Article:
Needless to say, we headed back to our hotel for the evening, grabbing gelato at Bianco Latte on the way. I'm no gelato connoisseur, and I've never really had bad gelato, but this was really, really good. They have a variety of different flavors, along with other desserts and some light meals. The whole place is really open and bright, and the counter-staff (we didn't sit down) was incredibly friendly. It's on the way to the central station, and out a bit from the center of Milan, but it's a nice walk over and definitely worth it, I think.

We headed back to the hotel, fully intent on going back out for a late dinner, but once we lay down in the ultra comfortable bed and started watching TV (there were three English channels and one French!), it became clear that I wasn't planning on going anywhere. Also, we had reached that point in the trip, the saturation point, the moment that almost inevitably happens when we are traveling - the time to buy American fast-food. I'm not proud of it, and I try as hard as I can to avoid it, but when Roger said, "I want a big mac. I will walk in the rain to get one while you wait here in the warm hotel," I couldn't say no. So, we split a big mac, fries and a coke. And it was exactly what we needed.

Next Up: Our last day in Europe for some time!

Monday, February 21, 2011

Weekend Wanderings: Derangement of the Senses

We had a completely unplanned weekend, and it turned out to be just what I needed. I had originally hoped to go to our friend Dave's film festival in upstate New York, and as a result, told my cousin I couldn't go with her to a David Garrett concert. When it turned out that Roger couldn't take off for the weekend, I assumed it would be another workaweekend. Luckily, our exceedingly energetic and talented friend, Kevin Carter, was running his monthly reading and burlesque series, Derangement of the Senses, in Chinatown on Friday night. Roger, in the city for a preview of the African Art Museum, met me at my office, and we walked the 40 or so blocks to Vanessa's Dumplings without coats. It was warm, it was sunny, it made me almost miss living in the city. Almost. We hung out in the Sarah Roosevelt Park watching some kids play soccer until the bar opened and Derangement of the Senses began. My favorite reading was by Cassie J. Schneider, about the experience of picking up a hitchhiker in the deep south, but the whole show was enjoyable, as expected.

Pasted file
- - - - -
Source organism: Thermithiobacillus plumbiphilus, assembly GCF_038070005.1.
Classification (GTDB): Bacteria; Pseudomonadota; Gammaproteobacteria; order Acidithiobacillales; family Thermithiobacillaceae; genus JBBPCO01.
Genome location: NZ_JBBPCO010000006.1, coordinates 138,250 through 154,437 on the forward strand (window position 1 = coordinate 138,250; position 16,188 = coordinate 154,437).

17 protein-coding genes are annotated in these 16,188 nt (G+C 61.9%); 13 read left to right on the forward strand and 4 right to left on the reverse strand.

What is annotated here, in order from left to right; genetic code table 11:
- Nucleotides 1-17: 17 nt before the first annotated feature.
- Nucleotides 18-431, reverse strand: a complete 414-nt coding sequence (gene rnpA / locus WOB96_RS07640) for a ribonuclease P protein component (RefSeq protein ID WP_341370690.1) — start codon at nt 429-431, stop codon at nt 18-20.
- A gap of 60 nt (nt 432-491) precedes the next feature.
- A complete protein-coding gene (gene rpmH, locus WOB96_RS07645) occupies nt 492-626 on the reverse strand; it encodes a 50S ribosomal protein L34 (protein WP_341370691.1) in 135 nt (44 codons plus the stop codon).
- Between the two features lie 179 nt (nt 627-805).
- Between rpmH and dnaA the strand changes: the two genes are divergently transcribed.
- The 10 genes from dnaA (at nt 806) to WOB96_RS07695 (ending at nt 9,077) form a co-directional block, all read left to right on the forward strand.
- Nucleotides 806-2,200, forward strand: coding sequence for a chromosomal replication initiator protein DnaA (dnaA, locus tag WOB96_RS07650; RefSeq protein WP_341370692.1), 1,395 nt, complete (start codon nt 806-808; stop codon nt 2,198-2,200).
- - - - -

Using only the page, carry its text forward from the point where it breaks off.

I don't know if I mentioned this before, but Roger's car is permanently out-of-commission, and until we have a better idea of what we're doing next year, we've decided to share my car (after that, I may buy my version of a sensible car- a Subaru). I don't drive much, so it hasn't been too big of a problem, but on Saturday morning, we had our first experience of both needing the car at the same time. He ended up going to work early, dropping me off to get a haircut on the way. I went shorter than I've been in nearly 3 years, but I was really sick of knotted hair and split ends. I think I'll probably let it grow out again, but for now, I'm glad it's a little easier to manage. Returning home, I watched three episodes of Bathroom Crashers (I get really, really addicted to TV, which is why I don't have one in my house), before getting it together enough to tidy up my own house a little. (Recent addition to my bathroom: two bathmats and a towel. No, seriously. I found both in the attic.) I went to pick Roger up from work, and we met my family, Liz, and Liz's uncle Sonny for dinner at Fratelli II. I'd never eaten there before, and it's been here forever, so it was nice to try, and much fancier and more crowded than I expected. J.J. came over after and I fell asleep on the couch before he left. Of course.

Sunday was equally quiet, with the removal of some Christmas decorations, now that the snow has finally abated somewhat. Some writing, a little laundry, more cleaning, and before I knew it, the weekend was over. They really move too quickly, don't they?

Friday, February 18, 2011

{This Moment}

{This Moment}

A Friday ritual inspired by Amanda Soule & many others.
Please feel free to share a link to your own moment in the comments.

Monday, February 14, 2011